A federal judge has vacated the guilty plea and death sentence of 54-year-old Utah prison inmate Von Lester Taylor, who was prosecuted in the brutal murders of Kay Tiede, 51, and her mother Beth Potts decades ago.
In a Tuesday opinion, U.S. District Court Judge Tena Campbell determined that the petitioner’s former attorney Elliott Levine did such a bad job that it violated the defendant’s constitutional right to effective assistance of counsel.
Any murder is horrifying by definition, but what the killers did to Tiede and her elderly mother was something more. Taylor, then 25, and co-defendant Edward Steven Deli, then 21, were burglarizing a mountain cabin when the victims walked in on them, according to authorities in a 1990 Associated Press story. The women were shot and killed. Tiede’s husband Rolf Tiede, then 51, was shot in the face, but survived. The couple’s daughters, ages 17 and 20, were kidnapped but cops saved them from their captors.
As described in Campbell’s ruling, Rolf Tiede had been shot in the face with bird shot pellets, and the cabin had been set on fire.
Deli got off comparatively easy. He went to trial for two counts of capital murder, was convicted of second-degree murder, and then sentenced to life.
Taylor received a stiffer penalty even though he officially acknowledged wrongdoing. He pleaded guilty on May 1, 1991, six days before his trial, according to the opinion. Even so, prosecutors refused to take a possible death sentence off the table.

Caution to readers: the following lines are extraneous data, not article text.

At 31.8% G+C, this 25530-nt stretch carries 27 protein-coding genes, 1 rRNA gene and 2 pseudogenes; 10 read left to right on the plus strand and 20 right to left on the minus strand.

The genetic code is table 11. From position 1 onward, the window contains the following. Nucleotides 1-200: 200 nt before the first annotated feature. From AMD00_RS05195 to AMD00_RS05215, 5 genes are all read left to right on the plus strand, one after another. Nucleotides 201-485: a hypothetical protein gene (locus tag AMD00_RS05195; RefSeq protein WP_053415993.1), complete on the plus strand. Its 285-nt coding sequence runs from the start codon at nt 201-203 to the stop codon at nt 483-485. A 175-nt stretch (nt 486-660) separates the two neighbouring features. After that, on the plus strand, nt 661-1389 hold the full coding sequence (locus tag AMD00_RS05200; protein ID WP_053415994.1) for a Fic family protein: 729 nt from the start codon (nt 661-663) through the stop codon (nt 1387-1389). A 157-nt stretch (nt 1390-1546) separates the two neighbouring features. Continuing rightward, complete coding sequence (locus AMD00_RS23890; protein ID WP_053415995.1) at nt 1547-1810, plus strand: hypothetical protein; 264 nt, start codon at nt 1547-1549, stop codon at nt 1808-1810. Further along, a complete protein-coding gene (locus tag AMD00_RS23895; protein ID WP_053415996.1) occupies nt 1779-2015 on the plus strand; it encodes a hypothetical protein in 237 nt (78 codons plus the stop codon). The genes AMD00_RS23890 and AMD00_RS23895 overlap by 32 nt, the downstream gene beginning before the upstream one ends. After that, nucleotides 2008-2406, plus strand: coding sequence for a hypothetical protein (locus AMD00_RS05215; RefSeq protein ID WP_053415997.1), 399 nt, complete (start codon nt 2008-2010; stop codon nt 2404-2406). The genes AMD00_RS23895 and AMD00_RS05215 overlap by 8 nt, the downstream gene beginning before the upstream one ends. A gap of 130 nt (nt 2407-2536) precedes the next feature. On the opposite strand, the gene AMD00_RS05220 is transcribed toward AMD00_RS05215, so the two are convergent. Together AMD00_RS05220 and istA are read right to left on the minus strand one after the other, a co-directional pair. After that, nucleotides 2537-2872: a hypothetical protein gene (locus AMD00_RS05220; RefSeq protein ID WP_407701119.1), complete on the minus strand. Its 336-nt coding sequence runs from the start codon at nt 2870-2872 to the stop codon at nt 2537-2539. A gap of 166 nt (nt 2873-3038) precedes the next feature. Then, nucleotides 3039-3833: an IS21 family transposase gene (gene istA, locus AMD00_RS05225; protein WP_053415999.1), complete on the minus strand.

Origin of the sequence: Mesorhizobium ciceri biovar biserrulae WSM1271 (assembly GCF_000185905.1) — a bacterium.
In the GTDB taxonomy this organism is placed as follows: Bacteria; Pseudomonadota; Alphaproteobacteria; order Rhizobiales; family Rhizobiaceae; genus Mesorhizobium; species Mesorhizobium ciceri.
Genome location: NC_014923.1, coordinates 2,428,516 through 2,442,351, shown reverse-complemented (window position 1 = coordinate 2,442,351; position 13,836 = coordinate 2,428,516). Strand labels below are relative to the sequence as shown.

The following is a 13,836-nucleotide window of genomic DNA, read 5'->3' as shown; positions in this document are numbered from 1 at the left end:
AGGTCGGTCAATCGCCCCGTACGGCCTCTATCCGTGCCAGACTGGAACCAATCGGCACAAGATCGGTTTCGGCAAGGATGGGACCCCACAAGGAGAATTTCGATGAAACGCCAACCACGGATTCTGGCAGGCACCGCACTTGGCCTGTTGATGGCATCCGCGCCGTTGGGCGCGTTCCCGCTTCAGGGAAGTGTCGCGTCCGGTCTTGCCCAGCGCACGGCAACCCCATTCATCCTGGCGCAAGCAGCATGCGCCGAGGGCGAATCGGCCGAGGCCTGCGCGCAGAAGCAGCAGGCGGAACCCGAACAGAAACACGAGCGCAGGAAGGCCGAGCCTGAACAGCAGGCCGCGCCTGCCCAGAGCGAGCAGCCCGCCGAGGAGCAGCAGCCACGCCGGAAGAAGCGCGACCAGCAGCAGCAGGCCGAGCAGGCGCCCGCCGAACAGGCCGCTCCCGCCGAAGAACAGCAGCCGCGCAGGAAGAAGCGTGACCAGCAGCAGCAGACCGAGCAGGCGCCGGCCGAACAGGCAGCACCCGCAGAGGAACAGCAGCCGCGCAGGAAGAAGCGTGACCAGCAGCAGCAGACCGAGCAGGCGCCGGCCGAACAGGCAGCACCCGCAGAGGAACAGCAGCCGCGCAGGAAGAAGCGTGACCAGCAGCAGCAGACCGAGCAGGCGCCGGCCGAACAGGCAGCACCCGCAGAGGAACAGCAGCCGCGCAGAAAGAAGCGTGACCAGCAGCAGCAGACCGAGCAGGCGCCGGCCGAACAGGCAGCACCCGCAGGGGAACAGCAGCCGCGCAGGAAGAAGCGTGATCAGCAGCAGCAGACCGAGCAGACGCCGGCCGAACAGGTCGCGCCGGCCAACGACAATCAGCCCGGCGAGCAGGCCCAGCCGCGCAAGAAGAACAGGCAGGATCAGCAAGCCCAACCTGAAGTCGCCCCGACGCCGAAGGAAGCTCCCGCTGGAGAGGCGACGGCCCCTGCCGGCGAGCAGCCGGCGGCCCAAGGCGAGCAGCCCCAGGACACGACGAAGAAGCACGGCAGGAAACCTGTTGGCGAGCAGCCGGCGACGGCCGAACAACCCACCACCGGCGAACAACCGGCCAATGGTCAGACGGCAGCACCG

Essentially, Levine is accused of half-assing the penalty phase. From the ruling:
The United States Supreme Court’s admonition that an attorney’s strategic choices should be accorded great deference is tempered by the requirement that the attorney’s decision about the need for, or the scope of, the investigation should be based on “informed legal choices” …
But Mr. Levine was not informed when he advised Mr. Taylor, and he made little to no effort to become informed. There was no articulated, or conceivable, strategic reason for failing to hire an investigator and experts in a death penalty case.
The long and short of it is the judge determined that the defendant’s decision to plead guilty was based on “inexcusably uninformed advice” from Levine.
Taylor’s team has been trying to argue that Deli’s .44 magnum, not Taylor’s .38 special, caused the women’s fatal injuries.
The court decided that if Taylor had gotten more informed advice, it’s likely that the defendant would’ve decided to go to trial instead of pleading guilty.
“The record shows there is a reasonable probability that, but for trial counsel’s failure to investigate, Mr. Taylor would not have pleaded guilty to two capital murders and would have insisted on going to trial with evidence that Mr. Deli, not Mr. Taylor, caused the deaths of Kaye Tiede and Beth Potts,” Campbell wrote.
Utah state bar records viewed by Law&Crime show that Levine’s law license is currently suspended. There was no contact information. He could not be reached for comment as of press time.
Prosecutors don’t want to let go of the guilty plea and death sentence. The Utah Attorney General’s Office said they plan on appealing the ruling, according to Deseret News.
Taylor has spent years arguing that he should get another opportunity to show that he’s innocent. Linae Tiede Coats, Kay Tiede’s daughter, opposed this in no uncertain terms.
“He said, ‘Every time I kill someone, it still messes with my head.’ He pointed to his big, fuzzy head,” she said in a 2016 AP report. “He’s guilty.” Prosecutors have argued that Taylor was the main aggressor in the crime, not Deli.
You can read the opinion below.
[Image via Utah Department of Corrections]
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